Example for the high viscosity that can be obtained with DCFF (©ANDRITZ KMPT GmbH).
Example for the high viscosity that can be obtained with DCFF (©ANDRITZ KMPT GmbH).

The dynamic cross flow filtration (DCFF) with rotating ceramic membranes combines a lot of advantages which make this technique to an outstanding separation method for intricate applications. The benefits of rotation filtration start where other techniques reach their limits.

Filtration in industrial applications is a process which ideally runs continuously with high throughput. In order to achieve this, the growth of a filter cake must be inhibited. Therefore, the conventional cross flow method has gradually established. High amounts of suspensions are moved by huge pumps towards the membrane surface in order to overflow it tangentially.

Filter cake
While some proportions of the liquid pass the membrane, others constantly remove the filter cake. The solid content is increased during that circular process. Usual setups for the technique are tubular membranes (inside-out) or filter plates (outside-in). The growth of the filter cake, however, cannot be completely suppressed; the system must be backflushed with filtrate from time to time to maintain a profitable performance. The main throwback of this method, though, is the drastically higher energy consumption during the re-circulation of the suspension.[1]

In contrast, the filtration with the dynamic cross flow technique does not need pumps to generate the cross flow. A small motor rotates a stack of ceramic membrane discs instead.The filtration takes place in a pressurized housing from the outside to the inside of the filter discs while the cross flow primarily arises from the moving membrane surface. The filtrate is then drained off through a hollow shaft. This represents a particularly energy-saving concept which takes away the disadvantage of continuous filtration techniques in general.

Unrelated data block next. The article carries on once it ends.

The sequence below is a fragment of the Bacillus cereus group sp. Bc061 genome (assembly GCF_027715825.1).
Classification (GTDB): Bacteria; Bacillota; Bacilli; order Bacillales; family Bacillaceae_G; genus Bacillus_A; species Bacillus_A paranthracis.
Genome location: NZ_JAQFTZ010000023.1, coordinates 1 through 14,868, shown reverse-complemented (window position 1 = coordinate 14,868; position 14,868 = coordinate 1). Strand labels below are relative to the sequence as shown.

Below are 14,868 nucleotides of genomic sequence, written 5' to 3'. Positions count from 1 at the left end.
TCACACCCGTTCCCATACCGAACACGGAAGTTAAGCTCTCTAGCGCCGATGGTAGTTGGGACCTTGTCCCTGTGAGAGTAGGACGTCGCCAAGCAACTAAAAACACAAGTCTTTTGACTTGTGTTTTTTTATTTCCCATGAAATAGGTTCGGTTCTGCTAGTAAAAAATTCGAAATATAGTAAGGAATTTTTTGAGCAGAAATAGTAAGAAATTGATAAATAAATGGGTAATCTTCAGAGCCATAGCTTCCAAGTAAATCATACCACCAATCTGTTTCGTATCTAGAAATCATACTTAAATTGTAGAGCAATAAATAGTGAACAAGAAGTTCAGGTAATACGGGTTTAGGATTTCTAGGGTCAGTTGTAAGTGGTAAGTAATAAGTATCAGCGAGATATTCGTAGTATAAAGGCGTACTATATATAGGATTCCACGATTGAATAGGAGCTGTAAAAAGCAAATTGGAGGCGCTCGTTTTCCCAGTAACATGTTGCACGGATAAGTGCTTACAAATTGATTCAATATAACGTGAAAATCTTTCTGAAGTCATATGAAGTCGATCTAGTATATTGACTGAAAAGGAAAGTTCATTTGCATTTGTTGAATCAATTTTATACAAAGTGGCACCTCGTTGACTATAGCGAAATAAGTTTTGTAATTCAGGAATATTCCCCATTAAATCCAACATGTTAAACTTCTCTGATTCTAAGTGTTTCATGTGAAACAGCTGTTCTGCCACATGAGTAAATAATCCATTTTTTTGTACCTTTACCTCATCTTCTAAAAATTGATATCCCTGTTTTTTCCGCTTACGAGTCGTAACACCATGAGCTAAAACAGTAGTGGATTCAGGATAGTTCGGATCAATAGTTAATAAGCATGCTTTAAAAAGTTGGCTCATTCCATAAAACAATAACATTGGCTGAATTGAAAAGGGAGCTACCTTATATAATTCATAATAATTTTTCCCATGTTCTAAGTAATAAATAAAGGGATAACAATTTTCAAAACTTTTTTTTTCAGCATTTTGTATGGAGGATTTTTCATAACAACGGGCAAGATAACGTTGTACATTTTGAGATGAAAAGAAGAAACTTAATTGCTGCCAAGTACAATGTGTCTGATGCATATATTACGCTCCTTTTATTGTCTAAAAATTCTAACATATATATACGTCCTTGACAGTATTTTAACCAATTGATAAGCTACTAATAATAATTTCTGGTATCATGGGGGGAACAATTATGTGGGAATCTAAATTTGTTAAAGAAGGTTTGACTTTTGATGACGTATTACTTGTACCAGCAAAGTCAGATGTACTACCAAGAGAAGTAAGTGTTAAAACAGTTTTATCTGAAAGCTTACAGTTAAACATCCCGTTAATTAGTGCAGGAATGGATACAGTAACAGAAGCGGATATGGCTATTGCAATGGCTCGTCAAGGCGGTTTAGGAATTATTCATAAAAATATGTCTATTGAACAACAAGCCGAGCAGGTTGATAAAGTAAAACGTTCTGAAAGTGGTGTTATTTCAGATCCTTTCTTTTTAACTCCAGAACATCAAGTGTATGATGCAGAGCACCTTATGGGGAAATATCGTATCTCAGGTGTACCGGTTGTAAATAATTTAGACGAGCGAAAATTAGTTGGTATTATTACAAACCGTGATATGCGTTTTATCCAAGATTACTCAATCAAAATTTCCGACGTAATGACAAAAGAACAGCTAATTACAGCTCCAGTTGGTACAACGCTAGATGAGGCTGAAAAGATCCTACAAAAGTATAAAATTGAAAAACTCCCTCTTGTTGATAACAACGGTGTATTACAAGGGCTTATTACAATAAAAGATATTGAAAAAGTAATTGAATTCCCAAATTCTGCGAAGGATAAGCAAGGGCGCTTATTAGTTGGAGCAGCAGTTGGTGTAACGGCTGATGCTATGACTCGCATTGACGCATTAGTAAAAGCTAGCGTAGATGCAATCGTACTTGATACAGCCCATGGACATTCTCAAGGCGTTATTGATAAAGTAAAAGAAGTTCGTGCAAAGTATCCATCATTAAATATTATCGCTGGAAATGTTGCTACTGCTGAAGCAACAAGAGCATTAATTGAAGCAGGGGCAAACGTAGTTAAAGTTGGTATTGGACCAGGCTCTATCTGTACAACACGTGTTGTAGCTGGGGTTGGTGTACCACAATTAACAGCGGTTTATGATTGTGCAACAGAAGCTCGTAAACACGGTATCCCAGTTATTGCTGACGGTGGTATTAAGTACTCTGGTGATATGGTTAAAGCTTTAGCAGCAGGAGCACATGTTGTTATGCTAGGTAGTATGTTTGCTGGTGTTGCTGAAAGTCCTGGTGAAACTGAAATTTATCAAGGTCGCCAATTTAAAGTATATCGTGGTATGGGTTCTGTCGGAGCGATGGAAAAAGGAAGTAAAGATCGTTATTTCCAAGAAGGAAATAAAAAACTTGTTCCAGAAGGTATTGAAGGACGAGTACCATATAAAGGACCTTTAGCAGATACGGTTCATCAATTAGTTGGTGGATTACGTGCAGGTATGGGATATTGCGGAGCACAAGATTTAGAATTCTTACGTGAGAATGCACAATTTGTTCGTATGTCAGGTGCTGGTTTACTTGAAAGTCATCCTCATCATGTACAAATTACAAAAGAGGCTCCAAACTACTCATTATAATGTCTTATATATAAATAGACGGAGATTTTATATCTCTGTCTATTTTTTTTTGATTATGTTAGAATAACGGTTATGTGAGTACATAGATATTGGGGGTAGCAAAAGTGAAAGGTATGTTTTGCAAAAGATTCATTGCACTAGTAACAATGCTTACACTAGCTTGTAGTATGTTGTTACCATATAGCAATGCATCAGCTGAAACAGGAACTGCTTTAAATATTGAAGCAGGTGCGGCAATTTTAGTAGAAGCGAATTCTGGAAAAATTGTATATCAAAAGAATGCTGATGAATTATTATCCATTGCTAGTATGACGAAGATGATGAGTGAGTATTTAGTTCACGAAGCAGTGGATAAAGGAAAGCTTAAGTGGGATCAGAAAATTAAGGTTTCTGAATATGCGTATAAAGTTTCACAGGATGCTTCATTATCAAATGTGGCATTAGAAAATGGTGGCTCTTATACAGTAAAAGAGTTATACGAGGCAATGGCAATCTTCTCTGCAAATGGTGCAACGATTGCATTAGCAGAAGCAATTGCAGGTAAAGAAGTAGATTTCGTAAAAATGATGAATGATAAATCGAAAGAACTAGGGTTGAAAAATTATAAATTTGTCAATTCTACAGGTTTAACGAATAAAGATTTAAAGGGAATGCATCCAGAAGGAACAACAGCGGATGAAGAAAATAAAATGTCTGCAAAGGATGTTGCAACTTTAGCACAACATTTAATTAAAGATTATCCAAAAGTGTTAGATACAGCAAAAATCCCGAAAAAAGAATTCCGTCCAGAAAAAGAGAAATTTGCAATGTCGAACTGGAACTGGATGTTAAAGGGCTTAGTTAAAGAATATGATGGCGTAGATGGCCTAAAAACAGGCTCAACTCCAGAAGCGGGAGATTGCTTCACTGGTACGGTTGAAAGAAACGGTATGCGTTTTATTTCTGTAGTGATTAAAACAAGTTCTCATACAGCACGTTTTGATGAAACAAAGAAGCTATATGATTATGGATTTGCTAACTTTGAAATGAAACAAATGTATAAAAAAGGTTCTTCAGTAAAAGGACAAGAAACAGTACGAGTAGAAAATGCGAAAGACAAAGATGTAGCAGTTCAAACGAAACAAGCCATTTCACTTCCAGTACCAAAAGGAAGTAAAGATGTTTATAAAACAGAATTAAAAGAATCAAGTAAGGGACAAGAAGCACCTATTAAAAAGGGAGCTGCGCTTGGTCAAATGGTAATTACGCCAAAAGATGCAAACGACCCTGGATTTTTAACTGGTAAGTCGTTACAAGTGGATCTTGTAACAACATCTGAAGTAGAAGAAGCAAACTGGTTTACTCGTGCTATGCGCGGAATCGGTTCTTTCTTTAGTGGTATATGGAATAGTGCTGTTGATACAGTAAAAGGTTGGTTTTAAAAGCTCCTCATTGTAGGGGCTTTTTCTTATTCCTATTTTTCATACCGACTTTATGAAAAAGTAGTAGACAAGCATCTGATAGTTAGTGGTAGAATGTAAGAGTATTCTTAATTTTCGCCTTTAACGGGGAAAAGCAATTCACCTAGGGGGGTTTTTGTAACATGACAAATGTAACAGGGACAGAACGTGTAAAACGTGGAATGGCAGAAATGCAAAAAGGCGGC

Beyond that, the cross flow velocity generated by the rotation of the membranes carries another advantage. At given plant-specific parameters, operating temperature and solid content, the permeate flux is impacted by two main factors: transmembrane pressure (TMP) and cross flow velocity.[2] While these values are connected in conventional systems since a higher cross flow velocity can only be obtained with an increased pressure moving the suspension, they decouple to two variables in DCFF. That means these two key figures can be independently adjusted and therefore the settings can be tailored to the respective application.

Velocity increase
The decoupling into two variables enables to increase the cross flow velocity many times over while keeping the TMP at an appropriate level. This fact brings two further advantages. The rotational speed of the discs gets the basic idea of cross flow filtration back on the table: the high shear forces are more capable to remove the filter cake from the membrane surface. This results in a higher maintained flux compared to conventional cross flow filtration.

The second advantage which goes hand in hand with the decoupled cross flow velocity is the possibility to handle very high solid contents. The rotating membrane stack cuts through the vicious suspension and provides a homogeneous distribution of the solid particles through turbulence. This ability is essential both in order to gain a high yield in the filtrate and to obtain highly concentrated pastes.

All these method-specific benefits are combined with the preferences of KERAFOL membrane discs. These discs are available in three standard geometries (Ø152, Ø312, Ø374) and several pore sizes in the micro and ultra filtration regime from 2 µm down to 5 nm. This product variety provides the right membrane for almost any application. The ceramic material itself stands for high temperature and chemical resistance and therefore allows both steam sterilization and cleaning in place while ensuring a long lifetime.

References

[1] Thomas Melin, 'Robert Rautenbach, Membranverfahren: Grundlagen der Modul- und Anlagenauslegung', Springer, 2013.

[2] Li Xianhui, Li Jianxin, 'Cross-Flow Filtration, In: Encyclopedia of Membranes', Springer, 2016.

[3] Brochure 'Efficient Crossflow Filtration – Kraus-Maffei Dynamic Crossflow Filter DCF' from ANDRITZ KMPT GmbH.